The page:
During Romney’s first presidential run in 2008, Vivint employees donated more than $10,000 to his campaign; Pedersen and Dunn also gave $21,000 to Romney’s Free and Strong America PAC, according to the Center for Responsive Politics. During this cycle, direct employee contributions to his campaign have increased to more than $80,000. In June 2011, Pedersen hosted a Romney fundraiser at his Orem, Utah, home; and nine of Vivint’s top 13 executives made the maximum contribution. Pedersen and Dunn and their wives also cochaired a private fundraiser for Romney this June in Salt Lake City, where $10,000 got attendees access to a VIP reception with the candidate.
The two couples have directly contributed more than $300,000 to Romney, allied GOP committees, and pro-Romney PACs during his current bid. According to reports filed with the Federal Election Commission, each of the four gave Romney the maximum $5,000 (half for the primaries, half for the general election). They also each contributed $65,800 through Romney Victory Inc., the affiliated fundraising corporation, to allied Republican committees. That’s on top of a combined $34,000 from Pedersen and Dunn to the pro-Romney Restore Our Future and Free & Strong America PACs.
Debbie and Alex Dunn did not respond to multiple requests for comment. Andie Pedersen directed a request for comment to her husband’s office, which directed the request to Vivint’s public-relations office, which did not respond to several inquiries.
Steve Schwarzman, the chairman of Blackstone, which bought Vivint, is another Romney friend who donated the legal maximums of $5,000 to Romney and $30,800 to the Republican National Committee. He also hosted a Romney fundraiser at his home in New York. Blackstone declined to comment about how much it knew of Vivint’s reputation before the private-equity firm bought the company.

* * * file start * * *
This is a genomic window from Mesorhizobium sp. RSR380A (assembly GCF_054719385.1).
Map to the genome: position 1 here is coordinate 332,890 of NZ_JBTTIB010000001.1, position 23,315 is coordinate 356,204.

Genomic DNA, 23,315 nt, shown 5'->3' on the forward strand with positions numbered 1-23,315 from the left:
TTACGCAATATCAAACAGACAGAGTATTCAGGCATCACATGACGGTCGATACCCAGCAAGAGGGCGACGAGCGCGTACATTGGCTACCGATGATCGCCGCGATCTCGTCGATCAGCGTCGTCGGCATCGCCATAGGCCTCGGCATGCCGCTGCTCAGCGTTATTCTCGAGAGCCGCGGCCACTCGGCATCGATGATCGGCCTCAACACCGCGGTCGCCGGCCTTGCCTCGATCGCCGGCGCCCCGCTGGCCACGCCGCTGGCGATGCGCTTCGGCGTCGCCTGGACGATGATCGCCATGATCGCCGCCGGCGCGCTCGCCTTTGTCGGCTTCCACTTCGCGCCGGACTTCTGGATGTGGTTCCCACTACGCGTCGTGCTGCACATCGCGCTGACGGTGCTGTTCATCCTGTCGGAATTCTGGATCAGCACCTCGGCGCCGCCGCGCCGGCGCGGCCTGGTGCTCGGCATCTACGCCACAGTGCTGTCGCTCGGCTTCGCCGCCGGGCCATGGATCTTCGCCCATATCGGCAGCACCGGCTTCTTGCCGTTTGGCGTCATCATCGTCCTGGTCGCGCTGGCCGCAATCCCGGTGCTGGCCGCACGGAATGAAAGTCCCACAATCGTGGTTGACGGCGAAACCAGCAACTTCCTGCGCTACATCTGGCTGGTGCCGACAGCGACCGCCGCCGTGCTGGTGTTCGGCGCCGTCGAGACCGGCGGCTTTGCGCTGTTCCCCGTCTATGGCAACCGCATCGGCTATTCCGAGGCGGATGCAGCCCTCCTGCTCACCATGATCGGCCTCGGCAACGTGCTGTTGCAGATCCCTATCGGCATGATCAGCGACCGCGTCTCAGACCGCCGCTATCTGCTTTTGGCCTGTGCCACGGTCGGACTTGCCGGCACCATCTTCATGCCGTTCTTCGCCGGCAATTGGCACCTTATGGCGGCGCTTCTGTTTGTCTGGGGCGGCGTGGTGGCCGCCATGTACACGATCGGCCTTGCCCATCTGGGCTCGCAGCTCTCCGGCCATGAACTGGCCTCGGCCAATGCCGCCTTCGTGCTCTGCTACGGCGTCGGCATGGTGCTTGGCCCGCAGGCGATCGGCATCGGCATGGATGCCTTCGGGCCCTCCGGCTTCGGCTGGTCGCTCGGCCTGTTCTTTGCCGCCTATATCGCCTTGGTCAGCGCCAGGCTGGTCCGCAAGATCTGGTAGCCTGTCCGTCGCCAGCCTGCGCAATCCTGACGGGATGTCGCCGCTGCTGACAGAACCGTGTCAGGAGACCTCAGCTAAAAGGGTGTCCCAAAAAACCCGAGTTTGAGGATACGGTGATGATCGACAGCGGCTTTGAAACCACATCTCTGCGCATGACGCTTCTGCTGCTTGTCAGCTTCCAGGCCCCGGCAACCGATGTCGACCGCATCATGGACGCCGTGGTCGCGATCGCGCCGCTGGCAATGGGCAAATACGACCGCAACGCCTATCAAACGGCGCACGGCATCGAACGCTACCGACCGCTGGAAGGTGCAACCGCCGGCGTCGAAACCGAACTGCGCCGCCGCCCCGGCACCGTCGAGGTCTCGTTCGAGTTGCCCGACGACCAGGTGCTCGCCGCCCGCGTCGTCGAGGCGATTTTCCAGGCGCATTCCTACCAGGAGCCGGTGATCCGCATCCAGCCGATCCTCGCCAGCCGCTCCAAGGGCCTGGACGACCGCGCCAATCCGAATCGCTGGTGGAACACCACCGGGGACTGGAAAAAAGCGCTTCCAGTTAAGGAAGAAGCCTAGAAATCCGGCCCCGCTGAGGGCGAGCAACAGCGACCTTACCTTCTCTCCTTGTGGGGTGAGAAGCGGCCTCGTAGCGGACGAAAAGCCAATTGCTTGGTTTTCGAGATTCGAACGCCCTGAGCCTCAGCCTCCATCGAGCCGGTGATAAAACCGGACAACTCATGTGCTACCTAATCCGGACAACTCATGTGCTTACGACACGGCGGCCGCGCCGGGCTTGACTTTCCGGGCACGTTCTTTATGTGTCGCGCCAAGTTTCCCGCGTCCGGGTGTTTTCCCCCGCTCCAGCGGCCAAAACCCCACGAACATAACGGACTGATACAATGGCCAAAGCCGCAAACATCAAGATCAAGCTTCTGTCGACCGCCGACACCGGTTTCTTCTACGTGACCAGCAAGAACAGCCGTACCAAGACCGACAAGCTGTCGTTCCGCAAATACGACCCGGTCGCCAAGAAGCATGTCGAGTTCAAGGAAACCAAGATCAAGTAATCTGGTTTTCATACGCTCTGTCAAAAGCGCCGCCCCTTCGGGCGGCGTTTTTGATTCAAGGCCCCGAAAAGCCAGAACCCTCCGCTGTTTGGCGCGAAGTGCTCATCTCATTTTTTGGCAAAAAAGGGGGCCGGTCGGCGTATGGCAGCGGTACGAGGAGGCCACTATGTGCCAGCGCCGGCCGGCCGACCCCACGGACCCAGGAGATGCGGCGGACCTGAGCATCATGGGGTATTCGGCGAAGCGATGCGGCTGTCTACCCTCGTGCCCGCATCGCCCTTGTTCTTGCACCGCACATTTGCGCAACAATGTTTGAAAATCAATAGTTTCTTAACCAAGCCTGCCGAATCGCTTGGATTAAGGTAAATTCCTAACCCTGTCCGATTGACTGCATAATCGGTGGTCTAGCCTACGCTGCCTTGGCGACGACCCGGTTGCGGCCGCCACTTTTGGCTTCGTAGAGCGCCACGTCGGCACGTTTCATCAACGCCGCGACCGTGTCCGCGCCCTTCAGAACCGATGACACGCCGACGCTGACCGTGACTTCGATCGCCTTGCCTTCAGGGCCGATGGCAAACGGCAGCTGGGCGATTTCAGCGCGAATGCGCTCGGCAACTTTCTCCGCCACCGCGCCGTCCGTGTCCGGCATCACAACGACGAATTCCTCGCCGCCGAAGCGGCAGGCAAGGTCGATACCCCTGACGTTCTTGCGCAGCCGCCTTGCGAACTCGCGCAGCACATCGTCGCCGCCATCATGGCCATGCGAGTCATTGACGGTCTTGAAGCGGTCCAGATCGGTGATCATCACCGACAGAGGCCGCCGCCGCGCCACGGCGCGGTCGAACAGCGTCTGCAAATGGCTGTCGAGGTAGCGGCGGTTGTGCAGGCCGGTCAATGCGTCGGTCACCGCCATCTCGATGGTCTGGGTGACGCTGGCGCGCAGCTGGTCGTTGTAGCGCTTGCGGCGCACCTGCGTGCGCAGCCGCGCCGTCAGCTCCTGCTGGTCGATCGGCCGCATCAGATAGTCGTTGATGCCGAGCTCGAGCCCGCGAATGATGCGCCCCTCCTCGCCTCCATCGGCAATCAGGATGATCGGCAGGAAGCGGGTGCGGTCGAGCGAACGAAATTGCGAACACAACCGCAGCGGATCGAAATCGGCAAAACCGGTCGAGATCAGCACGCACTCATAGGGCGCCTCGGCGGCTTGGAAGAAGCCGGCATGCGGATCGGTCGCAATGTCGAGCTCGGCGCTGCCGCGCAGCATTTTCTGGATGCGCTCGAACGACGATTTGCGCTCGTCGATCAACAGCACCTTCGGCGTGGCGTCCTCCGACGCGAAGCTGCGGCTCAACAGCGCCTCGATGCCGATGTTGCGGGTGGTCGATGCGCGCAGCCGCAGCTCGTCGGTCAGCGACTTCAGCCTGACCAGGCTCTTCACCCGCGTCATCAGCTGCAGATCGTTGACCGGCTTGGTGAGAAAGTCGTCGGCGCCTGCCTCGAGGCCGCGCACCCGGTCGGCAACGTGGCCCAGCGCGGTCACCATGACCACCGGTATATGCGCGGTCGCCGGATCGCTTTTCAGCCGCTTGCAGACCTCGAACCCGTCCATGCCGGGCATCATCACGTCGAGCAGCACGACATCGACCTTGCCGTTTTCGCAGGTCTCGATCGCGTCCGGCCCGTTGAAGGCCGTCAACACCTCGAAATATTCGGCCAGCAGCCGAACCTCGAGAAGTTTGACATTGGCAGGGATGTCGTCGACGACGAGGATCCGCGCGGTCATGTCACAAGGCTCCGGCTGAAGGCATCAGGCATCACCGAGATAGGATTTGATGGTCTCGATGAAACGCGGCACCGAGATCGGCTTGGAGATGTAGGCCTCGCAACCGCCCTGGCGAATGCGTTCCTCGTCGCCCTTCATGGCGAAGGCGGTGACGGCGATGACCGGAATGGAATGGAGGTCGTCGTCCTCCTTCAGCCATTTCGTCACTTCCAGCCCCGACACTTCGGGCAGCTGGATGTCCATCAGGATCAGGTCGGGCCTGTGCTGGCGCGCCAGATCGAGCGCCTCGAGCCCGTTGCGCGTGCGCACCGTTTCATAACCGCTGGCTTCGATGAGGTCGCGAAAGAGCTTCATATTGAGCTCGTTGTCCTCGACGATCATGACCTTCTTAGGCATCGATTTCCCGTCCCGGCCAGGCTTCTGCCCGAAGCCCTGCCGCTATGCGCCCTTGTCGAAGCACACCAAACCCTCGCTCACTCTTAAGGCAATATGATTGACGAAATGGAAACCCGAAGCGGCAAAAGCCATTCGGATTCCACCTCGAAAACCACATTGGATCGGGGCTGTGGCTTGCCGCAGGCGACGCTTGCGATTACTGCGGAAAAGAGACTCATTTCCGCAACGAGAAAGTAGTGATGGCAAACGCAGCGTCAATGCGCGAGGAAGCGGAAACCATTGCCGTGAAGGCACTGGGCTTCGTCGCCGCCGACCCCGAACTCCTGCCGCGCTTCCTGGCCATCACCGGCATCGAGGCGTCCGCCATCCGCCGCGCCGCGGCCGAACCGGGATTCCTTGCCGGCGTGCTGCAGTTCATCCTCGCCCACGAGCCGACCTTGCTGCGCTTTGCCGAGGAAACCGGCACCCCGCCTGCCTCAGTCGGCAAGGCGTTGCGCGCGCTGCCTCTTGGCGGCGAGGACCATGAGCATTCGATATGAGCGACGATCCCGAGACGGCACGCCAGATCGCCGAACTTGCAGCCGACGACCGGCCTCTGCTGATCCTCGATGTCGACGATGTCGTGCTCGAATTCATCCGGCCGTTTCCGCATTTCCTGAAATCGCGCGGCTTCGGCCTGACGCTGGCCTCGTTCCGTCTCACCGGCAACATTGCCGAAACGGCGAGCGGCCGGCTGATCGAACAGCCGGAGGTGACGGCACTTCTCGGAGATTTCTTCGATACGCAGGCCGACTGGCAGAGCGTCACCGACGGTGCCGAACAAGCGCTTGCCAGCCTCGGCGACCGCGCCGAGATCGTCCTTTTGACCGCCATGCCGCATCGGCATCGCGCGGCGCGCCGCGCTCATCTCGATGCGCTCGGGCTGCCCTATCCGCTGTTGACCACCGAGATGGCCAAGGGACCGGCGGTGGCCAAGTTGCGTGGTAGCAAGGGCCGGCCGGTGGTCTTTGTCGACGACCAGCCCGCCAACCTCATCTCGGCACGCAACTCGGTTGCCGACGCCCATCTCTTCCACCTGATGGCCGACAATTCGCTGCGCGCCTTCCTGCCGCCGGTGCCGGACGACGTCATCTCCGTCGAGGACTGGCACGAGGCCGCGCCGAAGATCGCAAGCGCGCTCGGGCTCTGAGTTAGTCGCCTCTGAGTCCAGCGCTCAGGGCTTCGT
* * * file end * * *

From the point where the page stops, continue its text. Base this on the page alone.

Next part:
Politicians are often linked to donors whose dubious activities they claim not to have known about. (Obama, for instance, helped score tax breaks as a state and U.S. senator for Chicago developers, some of whose projects fell into disrepair.) Vivint shows that the networks closest to a pol are the ones most likely to fall into a blind spot. Romney’s relationships with his alumni network and Utah’s Mormon business community are closer than his ties to supporters who came on board more recently, says Matthew Burbank, a professor of political science at the University of Utah. And greater intimacy leads to lower scrutiny. “Things like being an active member of your church and being a BYU grad, people tend to assume that if that’s the case, there aren’t other problems here,” he says. “And it can be a mistaken assumption.”
This article orignally appeared in print as "Bad Company."
This article appears in the Oct. 13, 2012, edition of National Journal.